How the Ongoing Opioid Crisis Impacts Hospice Patients
The opioid epidemic sweeping the US over the past two decades has taken millions of lives and continues to affect even more with about 130 opioid-related deaths per day. A segment of the population affected by the ongoing crisis is those with a severe or terminal illness, which are not likely to recover. Otherwise considered “palliative care,” people who need intense and specific medical oversight or their conditions, including end-of-life hospice, are also suffering. The media often ignore the opioid crisis among seniors because they are deemed disposable by many, but their situations have a more significant impact than many realize.
With new opioid prescription guidelines in place, healthcare providers are forced to consider a patient’s whole health history before prescribing pain-relieving medication with the potential for misuse. This includes any family members within the household with a history of opioid use disorder or recreational misuse. There have been many reports of hospice patients who have been deprived of their opioid medication or who have had their painkillers stolen by family members or caretakers. A survey reveals that out of 371 hospices, 31% have reported at least one case of stolen opioid medications within the past 90 days, and the perpetrator was often a family member.
The Other Victims
Issues surrounding opioid medications for hospice patients aren’t only in regards to the potential for theft but also misuse by the patients themselves. These situations become precarious, especially with cases involving end-of-life treatment for terminal illness and chronic pain. The opioid epidemic has forced medical providers to rethink how they prescribe these medications to their terminal patients due to liability concerns and the risk of overdose because the opioid crisis among seniors is vastly overlooked by many. This brings medical professions to opposing sides of whether those with a terminal illness should be able to take their opioid medications as they see fit versus evaluating them for substance use disorder. The topic is highly debated.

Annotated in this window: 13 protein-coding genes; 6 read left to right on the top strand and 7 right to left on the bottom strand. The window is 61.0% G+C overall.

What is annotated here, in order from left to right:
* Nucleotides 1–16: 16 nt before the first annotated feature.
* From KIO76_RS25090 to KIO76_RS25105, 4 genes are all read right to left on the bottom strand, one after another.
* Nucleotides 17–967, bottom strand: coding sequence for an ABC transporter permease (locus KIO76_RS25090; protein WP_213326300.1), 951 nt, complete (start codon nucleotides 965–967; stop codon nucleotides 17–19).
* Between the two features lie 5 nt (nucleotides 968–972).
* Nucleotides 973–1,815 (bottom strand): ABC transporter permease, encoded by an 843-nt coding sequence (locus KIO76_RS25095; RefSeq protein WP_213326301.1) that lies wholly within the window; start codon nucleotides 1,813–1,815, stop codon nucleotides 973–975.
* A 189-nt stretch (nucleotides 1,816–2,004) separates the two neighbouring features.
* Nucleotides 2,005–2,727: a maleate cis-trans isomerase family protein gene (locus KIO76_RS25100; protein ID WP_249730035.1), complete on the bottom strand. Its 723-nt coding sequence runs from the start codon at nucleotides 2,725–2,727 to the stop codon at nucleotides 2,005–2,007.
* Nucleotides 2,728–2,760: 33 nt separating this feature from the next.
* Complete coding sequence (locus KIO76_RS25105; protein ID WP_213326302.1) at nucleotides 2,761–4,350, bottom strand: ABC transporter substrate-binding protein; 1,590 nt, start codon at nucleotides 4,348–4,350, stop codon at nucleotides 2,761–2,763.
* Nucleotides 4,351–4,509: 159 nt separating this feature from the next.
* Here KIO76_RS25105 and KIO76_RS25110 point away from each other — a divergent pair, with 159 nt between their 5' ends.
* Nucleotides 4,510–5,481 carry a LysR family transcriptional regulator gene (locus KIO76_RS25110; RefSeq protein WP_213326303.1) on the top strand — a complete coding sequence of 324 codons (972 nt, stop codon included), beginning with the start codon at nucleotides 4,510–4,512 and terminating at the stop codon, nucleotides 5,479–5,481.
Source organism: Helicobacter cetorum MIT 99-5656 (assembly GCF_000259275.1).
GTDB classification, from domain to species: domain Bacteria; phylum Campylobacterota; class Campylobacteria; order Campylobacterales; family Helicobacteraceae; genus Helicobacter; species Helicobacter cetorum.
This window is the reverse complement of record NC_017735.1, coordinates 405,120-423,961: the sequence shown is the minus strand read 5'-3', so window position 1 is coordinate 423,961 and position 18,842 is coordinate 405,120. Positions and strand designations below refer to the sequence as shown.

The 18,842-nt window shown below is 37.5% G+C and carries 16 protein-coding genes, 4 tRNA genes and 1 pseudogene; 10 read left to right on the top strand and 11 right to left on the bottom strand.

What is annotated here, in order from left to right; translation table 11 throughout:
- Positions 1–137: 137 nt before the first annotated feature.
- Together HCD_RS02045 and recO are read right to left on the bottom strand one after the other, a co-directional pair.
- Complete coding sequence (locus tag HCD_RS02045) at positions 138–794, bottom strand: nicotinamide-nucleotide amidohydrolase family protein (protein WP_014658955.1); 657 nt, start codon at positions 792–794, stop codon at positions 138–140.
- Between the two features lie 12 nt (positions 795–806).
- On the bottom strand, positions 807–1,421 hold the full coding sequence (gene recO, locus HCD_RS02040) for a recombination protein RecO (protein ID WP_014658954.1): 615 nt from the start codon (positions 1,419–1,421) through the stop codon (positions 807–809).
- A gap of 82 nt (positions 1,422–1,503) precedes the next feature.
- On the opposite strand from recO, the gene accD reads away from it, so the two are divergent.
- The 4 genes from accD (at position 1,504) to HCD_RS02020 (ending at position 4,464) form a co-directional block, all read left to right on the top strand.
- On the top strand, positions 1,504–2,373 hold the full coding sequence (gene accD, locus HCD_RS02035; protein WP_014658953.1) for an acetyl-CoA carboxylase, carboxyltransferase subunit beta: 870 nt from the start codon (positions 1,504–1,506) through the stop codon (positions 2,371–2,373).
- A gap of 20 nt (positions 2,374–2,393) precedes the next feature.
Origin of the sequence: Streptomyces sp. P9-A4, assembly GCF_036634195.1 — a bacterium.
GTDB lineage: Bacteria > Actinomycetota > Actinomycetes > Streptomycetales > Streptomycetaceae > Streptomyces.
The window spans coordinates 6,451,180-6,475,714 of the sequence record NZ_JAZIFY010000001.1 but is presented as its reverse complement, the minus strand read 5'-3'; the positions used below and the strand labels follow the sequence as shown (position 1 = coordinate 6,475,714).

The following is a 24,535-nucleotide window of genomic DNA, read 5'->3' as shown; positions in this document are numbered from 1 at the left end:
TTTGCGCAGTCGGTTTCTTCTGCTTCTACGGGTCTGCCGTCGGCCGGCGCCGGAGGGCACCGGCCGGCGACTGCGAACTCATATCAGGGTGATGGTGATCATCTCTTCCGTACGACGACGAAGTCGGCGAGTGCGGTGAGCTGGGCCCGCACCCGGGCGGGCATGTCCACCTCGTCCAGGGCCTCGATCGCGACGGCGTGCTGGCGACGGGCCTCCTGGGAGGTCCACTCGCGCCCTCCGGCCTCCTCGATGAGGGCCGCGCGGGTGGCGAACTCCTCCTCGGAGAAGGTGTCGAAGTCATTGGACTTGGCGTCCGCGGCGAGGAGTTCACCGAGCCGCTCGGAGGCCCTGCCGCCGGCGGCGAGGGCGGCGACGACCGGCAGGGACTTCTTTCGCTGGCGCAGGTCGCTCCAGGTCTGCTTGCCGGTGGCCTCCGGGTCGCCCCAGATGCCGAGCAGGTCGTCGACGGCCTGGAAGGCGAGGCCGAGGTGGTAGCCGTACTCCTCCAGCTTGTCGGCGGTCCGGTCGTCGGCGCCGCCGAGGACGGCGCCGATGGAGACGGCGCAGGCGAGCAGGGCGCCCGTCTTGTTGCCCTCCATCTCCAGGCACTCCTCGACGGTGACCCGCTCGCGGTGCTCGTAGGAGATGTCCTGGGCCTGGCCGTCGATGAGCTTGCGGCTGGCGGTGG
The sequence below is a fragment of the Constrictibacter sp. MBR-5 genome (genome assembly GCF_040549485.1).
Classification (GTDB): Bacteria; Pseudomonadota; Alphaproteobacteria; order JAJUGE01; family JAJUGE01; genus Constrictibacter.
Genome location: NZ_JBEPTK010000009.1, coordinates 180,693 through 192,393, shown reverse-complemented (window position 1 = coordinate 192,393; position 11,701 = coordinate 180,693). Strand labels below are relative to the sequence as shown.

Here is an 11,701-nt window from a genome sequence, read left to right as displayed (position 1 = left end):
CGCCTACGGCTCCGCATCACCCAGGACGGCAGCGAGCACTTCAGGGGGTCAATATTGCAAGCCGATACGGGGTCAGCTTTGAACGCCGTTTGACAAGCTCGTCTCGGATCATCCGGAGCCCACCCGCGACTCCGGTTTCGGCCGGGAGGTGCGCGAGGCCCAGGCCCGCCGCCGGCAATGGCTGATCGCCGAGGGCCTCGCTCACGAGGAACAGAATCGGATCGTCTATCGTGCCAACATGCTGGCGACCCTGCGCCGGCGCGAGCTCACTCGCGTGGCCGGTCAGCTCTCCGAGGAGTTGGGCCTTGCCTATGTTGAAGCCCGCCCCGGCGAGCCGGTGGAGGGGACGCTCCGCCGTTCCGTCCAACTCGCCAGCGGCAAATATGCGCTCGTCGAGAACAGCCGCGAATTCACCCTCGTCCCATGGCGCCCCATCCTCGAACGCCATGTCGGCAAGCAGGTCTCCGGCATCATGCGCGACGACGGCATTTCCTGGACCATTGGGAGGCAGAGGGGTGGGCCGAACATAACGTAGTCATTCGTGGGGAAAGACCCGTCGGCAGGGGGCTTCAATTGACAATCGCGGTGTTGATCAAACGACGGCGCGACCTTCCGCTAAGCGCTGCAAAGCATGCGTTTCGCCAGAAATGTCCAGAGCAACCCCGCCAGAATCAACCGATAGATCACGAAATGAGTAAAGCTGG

While experts debate the best course of treatment for terminal or long-term hospice patients, the facts remain: the need for proper substance use disorder supervision is essential, and the misuse of these medications can lead to a slippery slope among patients who have complex conditions but changes of improvement. The unregulated prescription of opioid painkillers to those in demanding health and medical situations can add to an already harrowing trend of opioid death statistics.
Treatment and Solutions
While there will always be chances of people abusing the medical system to acquire prescription medication, we mustn’t ignore or neglect those who have chronic pain care needs. With the use of ORT, or opioid risk tool, providers, pharmacists, and nurses can tap into a connected network that tracks a patient’s medications, refill consistency, and much more.
By opening access for people to treat their ongoing opioid use disorder, a positive effect will be felt down the line, all the way to terminal or long-term hospice patients who can use their medications as intended. Recovery Services of New Mexico is dedicated to helping anyone who wants to take control back over their lives from opioid addiction. Call us to enroll in a treatment program today.